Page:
United 1229 to Dallas is delayed—of course. A handle on a baggage compartment is broken and seat 24A is already squishy—we have not even left the gate. The middle-aged gentleman in 23C is snoring up a storm and my plan to watch Netflix for the next four hours is toast as my battery is nearing zero percent. As my phone powers off, I force myself to feel OK about spending the next few hours with no phone and only my thoughts to keep me busy. The phone addiction is powerful, but it must be beatable—maybe.
It’s a quarter to six on a school night. The initial attempt, in a healthy, mild-mannered tone—“Please pause the video and come downstairs for dinner.”
“Five minutes, please.”
Ten minutes later … “It’s been more than five minutes, now, please!” The tone firmer and patience waning. With the savvy of a YouTube expert, the space bar is tapped to begrudgingly pause the umpteenth video on whatever the addictive algorithm spewith.
As this child between ages 5 and 15 stomps irritably to their plate of lasagna, the extension of the “come down now!” tone blurts out, “Why are you always on that laptop? Go outside and run around—it’s fun.”
Child snaps back with a tone that is both too disrespectful and justifiably full of confidence; the response will be both biting and objectively true: “You are always on your phone! In the bathroom, at the supermarket, in bed, at meals, sitting randomly in the car after pulling into the driveway looking for a quick hit of the tech drug.”
The reality is that we cannot live without our phones. Is it addiction?—maybe; is it utility?—definitely! Everyone implicitly feels it, but it’s not often stated. So … to state the obvious—bear with me while I take you on a utilitarian journey. A watch is now necessary to flash wealth and useful between candle lighting and Saturday night. Maps—pointless. Flashlight—bottom left corner of the screen. CD player, MP3, camera, video recorder, GPS—nope all around. Those are basics. With Teams, Outlook, Zoom, Slack, Google Drive and other apps available, most work can be done from anywhere—no desk required.
The fact is, social media aside, the efficiency a phone provides to adults makes giving it up impossible. Even curbing usage is difficult.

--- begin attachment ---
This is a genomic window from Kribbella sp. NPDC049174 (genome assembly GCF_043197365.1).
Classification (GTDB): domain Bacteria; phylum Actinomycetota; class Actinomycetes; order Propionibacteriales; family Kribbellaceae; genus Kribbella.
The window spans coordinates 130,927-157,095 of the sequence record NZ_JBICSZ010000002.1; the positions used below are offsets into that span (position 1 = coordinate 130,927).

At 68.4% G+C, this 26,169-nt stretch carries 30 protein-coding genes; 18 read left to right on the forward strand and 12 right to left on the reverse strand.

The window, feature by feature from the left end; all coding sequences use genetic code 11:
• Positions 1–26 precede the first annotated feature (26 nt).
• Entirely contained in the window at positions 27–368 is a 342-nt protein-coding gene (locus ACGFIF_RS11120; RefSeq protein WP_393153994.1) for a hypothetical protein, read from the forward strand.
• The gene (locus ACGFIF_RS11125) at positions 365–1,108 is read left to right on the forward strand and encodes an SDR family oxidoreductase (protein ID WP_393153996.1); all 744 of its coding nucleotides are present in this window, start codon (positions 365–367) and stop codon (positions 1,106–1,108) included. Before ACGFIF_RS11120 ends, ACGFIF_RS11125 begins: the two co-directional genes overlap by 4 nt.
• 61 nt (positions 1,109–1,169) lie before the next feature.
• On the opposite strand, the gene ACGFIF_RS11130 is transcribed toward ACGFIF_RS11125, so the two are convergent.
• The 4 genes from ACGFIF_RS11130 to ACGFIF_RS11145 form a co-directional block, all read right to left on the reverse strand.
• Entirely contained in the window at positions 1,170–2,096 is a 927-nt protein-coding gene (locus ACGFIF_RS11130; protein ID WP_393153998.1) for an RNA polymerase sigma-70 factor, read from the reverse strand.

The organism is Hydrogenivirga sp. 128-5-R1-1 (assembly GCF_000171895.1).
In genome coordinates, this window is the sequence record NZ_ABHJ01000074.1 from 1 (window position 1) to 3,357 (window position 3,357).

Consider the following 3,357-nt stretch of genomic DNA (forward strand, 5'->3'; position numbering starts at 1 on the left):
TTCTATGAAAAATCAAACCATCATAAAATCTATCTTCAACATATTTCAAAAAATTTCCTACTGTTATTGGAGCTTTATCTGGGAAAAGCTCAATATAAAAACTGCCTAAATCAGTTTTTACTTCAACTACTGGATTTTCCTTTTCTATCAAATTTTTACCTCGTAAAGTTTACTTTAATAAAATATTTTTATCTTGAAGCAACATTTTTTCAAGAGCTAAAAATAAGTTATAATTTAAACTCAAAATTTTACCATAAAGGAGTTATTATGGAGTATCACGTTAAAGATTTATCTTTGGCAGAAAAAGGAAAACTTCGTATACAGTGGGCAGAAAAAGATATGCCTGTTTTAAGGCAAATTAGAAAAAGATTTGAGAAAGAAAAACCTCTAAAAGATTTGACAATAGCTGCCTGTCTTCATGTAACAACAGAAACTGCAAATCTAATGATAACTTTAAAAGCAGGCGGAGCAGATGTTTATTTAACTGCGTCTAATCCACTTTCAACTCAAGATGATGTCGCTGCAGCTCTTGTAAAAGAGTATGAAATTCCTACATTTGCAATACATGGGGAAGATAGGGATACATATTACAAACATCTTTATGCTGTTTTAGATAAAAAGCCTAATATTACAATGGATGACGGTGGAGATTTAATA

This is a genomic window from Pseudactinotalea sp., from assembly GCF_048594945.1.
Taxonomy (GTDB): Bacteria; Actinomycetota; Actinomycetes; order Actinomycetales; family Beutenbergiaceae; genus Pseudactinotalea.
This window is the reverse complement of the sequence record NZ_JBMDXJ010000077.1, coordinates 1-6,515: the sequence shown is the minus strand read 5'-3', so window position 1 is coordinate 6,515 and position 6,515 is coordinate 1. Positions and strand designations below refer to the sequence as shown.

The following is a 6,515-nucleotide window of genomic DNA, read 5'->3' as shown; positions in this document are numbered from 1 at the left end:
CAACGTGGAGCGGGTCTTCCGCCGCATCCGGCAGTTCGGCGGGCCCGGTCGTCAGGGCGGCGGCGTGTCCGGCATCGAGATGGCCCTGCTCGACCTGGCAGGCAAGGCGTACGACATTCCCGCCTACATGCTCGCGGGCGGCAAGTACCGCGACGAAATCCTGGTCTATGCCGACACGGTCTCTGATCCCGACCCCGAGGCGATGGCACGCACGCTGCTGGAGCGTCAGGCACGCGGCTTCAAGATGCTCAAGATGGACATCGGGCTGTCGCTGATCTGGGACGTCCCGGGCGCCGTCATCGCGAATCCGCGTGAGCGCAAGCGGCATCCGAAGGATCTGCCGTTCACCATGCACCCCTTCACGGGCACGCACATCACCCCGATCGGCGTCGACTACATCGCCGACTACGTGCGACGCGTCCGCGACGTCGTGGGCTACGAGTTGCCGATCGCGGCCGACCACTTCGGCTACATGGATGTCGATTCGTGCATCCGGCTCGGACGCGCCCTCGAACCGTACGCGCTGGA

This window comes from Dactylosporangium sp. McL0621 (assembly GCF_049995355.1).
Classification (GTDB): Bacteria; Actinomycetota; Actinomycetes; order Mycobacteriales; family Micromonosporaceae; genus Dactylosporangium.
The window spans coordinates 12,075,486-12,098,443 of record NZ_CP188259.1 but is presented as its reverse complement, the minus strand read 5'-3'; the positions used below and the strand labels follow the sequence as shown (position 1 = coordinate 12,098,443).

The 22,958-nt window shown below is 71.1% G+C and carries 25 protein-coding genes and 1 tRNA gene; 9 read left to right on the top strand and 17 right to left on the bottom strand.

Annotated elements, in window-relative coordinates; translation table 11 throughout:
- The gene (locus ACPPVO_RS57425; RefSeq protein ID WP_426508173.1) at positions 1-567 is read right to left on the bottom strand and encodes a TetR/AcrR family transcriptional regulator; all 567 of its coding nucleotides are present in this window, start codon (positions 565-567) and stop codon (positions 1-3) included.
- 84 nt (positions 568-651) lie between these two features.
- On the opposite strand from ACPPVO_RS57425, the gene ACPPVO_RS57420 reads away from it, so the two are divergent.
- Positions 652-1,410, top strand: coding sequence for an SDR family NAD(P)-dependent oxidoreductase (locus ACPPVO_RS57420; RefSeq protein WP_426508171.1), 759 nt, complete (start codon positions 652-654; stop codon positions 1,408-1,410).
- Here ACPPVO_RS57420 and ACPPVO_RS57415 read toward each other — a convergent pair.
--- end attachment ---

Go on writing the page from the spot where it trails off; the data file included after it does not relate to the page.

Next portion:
All this leaves parents with the less-than-ideal “do as I say, not as I do” impasse. Even though the “it’s for work,” “I need to respond to a quick question” or “the shopping list Mom gave me is in the AnyList app” rationale is logical, our children still simply see us, necks down, thumbs bopping away and eyes glued. The utility is unquestionably there, the time saving of using a smartphone is profound, yet the impression on children that phone usage is a fundamental aspect of life is unavoidable.
Truthfully, there is a seemingly ideal state of being—sleepaway camp. Sending children to sleepaway camp, while nowhere near as “roughing it” as in the ’80s and ’90s, is a trip back to the technological Stone Age—and it’s wonderful. Technologically, my experience in Honesdale, Pennsylvania circa 1999 is very similar to the 2022 version. Printed emails from loved ones with a pen, paper and stamp as the return mechanism.
On the other hand, the parental experience in 2022 is radically different. Nineties parents experienced an informational black hole. No longer do parents need to await a scribbling of a few words on a postcard to check in on their little ones. Thanks to the power of digital photography and facial recognition software, the 7 p.m. phone vibration means a new batch of pictures of one’s child has been uploaded to a well-designed app specifically designed for parents of children at sleepaway camp. There it is—technological perfection—the kids in tech lock up for a month while parents leverage fancy software to receive frequent updates. Alas, as soon as the bus pulls in, the children are back on devices before even showering off the camp grime.